Perth Hits the Spot
Situated on Australia’s southwest coast and at the edge of the vast outback, Perth has long reveled
in its image as the most isolated large
city in the world. Yet Australia’s fourth-biggest metropolis has lately become
one of the hottest destinations for international law firms.
When Magic Circle firm Allen &
Overy pushed into Australia at the start of
2010, it opened offices in Perth and Sydney with partners recruited mainly from
big domestic firm Clayton Utz. A year later Clifford Chance likewise chose those
two cities for its Australia launch, acquiring Perth’s 15-lawyer Cochrane Lishman
Carson Luscombe as well as Sydney’s
Chang, Pistilli & Simmons. In August,
when Squire, Sanders & Dempsey moved
into the country, it opened in Perth alone,
acquiring most of the 80-lawyer local office of Australian firm Minter Ellison.
In the past, the few international
firms that ventured into Australia stuck
to the country’s traditional economic
centers in Sydney and Melbourne. So
why Perth now?
“We like the connectivity between
Western Australia and the rest of the Pacific,” says Squire, Sanders chief executive officer James Maiwurm, who adds
that his firm is mainly interested in the
energy and resources sectors. These are
the areas now being heavily targeted for
investment and acquisitions by Chinese,
Japanese, Korean, and Indian companies.
Those deals are overwhelmingly focused
in the state of Western Australia. Perth
is the capital of the state, which is four
times the size of Texas.
ALLAN BAXTER/GETTY IMAGES
Mining is traditionally the chief industry in Western Australia, one of the
richest iron-ore producing regions in
the world. But it’s not just what’s in the
ground that has made the area attractive
to international firms. The mining expertise concentrated in the region has led
to Perth-based companies leading metal
ore exploration and development efforts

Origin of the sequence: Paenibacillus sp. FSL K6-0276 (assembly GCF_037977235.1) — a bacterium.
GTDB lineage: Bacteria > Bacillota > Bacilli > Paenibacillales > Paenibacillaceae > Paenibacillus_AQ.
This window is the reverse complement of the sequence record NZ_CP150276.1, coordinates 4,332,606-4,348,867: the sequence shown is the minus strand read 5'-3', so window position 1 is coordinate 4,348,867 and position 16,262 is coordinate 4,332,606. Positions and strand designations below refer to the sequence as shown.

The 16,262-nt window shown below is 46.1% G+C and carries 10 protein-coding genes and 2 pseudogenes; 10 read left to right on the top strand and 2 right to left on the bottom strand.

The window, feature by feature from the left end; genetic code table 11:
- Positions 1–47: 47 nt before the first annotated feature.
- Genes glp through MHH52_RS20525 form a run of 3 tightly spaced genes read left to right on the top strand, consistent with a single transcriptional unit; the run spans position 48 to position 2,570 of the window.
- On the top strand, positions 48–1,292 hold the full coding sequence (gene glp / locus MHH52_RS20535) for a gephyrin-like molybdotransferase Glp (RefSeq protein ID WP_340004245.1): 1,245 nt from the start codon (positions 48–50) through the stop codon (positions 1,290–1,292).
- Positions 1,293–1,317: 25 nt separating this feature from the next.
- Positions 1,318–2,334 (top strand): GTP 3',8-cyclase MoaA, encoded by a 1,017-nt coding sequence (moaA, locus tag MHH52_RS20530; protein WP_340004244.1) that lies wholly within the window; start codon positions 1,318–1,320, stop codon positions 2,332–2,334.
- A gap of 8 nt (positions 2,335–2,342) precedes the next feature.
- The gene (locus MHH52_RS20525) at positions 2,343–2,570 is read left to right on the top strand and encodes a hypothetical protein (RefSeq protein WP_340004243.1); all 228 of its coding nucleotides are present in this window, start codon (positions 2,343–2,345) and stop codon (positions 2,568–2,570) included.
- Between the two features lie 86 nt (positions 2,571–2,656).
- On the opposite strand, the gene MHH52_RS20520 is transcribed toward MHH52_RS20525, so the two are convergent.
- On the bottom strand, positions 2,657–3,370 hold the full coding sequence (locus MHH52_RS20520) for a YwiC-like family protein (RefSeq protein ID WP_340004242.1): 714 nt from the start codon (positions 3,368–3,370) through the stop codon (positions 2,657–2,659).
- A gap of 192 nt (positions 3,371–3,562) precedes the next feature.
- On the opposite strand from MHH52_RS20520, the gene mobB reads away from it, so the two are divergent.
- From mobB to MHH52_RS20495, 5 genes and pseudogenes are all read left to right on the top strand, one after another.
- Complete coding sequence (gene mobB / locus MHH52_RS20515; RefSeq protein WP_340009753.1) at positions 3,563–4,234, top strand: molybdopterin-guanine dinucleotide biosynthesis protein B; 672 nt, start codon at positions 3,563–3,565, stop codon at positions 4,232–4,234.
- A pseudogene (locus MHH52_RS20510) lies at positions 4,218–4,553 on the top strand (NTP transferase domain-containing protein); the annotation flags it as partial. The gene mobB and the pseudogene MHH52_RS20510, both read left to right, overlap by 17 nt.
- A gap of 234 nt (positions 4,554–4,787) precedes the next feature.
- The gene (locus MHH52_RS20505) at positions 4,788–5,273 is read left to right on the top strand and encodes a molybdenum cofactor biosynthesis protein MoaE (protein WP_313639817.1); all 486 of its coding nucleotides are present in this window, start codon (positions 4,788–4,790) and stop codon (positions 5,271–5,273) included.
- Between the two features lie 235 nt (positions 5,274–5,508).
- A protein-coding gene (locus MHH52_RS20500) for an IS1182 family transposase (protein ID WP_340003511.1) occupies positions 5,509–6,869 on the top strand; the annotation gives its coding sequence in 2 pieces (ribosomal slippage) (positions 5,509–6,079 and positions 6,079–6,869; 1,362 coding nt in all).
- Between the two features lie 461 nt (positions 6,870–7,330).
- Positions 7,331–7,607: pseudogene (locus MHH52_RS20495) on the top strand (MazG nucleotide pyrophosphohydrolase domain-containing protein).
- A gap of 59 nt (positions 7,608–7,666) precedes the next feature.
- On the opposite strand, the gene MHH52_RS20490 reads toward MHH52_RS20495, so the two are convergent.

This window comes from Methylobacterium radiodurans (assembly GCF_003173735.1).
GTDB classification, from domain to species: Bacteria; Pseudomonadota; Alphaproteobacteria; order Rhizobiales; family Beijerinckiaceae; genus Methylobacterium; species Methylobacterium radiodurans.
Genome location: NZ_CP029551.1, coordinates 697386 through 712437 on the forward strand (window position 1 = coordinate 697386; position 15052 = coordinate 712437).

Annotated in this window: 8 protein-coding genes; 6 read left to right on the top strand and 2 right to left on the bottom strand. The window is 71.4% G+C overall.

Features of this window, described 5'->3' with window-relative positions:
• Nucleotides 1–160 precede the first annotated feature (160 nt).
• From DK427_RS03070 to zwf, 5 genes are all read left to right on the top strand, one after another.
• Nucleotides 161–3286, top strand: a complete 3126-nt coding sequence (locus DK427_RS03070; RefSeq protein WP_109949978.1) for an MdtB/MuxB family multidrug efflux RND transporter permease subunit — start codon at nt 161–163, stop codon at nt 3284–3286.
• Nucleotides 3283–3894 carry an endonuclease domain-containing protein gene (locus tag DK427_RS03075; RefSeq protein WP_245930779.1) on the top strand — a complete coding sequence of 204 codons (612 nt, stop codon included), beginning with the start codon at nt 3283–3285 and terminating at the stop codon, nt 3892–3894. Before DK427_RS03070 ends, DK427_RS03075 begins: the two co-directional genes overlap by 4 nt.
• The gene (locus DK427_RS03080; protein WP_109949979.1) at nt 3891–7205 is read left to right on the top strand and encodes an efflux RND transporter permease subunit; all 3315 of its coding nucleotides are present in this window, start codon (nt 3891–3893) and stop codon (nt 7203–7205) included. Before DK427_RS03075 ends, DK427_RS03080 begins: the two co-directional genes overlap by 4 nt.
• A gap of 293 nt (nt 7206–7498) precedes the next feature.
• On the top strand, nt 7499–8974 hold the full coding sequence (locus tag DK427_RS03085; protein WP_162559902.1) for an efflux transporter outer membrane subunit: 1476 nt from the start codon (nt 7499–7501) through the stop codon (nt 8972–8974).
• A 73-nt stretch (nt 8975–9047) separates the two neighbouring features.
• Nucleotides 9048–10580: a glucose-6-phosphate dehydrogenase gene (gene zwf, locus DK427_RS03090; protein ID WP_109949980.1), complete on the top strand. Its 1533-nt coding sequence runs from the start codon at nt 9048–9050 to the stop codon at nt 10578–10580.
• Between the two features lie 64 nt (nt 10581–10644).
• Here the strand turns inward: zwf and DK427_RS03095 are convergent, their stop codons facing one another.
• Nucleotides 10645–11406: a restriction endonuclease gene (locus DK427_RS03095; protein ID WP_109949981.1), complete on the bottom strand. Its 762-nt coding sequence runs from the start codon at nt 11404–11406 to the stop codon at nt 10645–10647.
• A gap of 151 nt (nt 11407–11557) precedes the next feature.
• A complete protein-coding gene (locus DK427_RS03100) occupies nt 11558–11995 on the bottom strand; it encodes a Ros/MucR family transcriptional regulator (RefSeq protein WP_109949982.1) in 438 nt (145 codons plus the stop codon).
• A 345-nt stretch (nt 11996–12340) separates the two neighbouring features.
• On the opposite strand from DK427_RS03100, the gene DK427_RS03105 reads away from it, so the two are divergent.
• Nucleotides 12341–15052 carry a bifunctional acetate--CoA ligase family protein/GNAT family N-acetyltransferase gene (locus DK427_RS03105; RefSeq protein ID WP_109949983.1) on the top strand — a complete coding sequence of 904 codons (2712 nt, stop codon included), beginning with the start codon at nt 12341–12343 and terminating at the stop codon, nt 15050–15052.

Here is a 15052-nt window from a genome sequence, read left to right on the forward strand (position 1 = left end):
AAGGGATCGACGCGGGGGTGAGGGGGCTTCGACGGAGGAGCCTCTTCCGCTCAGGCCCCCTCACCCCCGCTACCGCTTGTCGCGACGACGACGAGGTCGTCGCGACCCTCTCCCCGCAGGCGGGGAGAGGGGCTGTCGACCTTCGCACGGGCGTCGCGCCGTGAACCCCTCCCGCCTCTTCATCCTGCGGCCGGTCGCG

around the world, particularly in Africa.
These are not necessarily the big established names, like the Anglo-Australian mining giants Rio Tinto Limited and
BHP Billiton Limited (which are actually
based in Melbourne, though they have
large operations in Western Australia).
Despite its isolation, Australia’s fourth-largest city has
become one of the hottest destinations for international
law firms setting up shop Down Under.
Sometimes called the Silicon Valley of
mining, Perth is more known for its large
number of small and medium-size mining
companies, many of which are startups
looking to go public or get bought out.
Many of those potential buyers are
coming from Asia. Squire, Sanders’s
Perth lawyers have previously advised
local mining company Midwest Corporation on dealings with China’s Sinosteel
Corporation, which now owns a majority stake in the Australian company.
Squire, Sanders also advised another
Perth mining company, Kagara Ltd., on
a strategic alliance with the Guangdong
Foreign Trade Group. Earlier this year,
Geoff Simpson, head of Allen & Overy’s
Perth office, advised the city’s Equinox
Minerals Limited in a competitive bidding situation that saw a $7.8 billion bid
from Canada’s Barrick Gold Corporation
trump a bid by China’s Minmetals Resources Limited.
When it comes to Asian investors,
Perth is not nearly so isolated as it might
seem. Unlike Australia’s other major cities, it is in the same time zone as Beijing,
Hong Kong, and Singapore, while only
an hour behind Tokyo and Seoul. Perth
is roughly three hours closer to Asia’s
business capitals by plane than Sydney or
“It has that advantage of proximity,”
says Maiwurm. “To me, it seems a much
more direct link.”
Ian Cochrane, whose Perth boutique
firm became the local office of Clifford
Chance through a merger this year, says
that Perth is emerging as an industry hub
with exploration and operational exper-
tise gathered in the same place with fi-
nancial and legal expertise.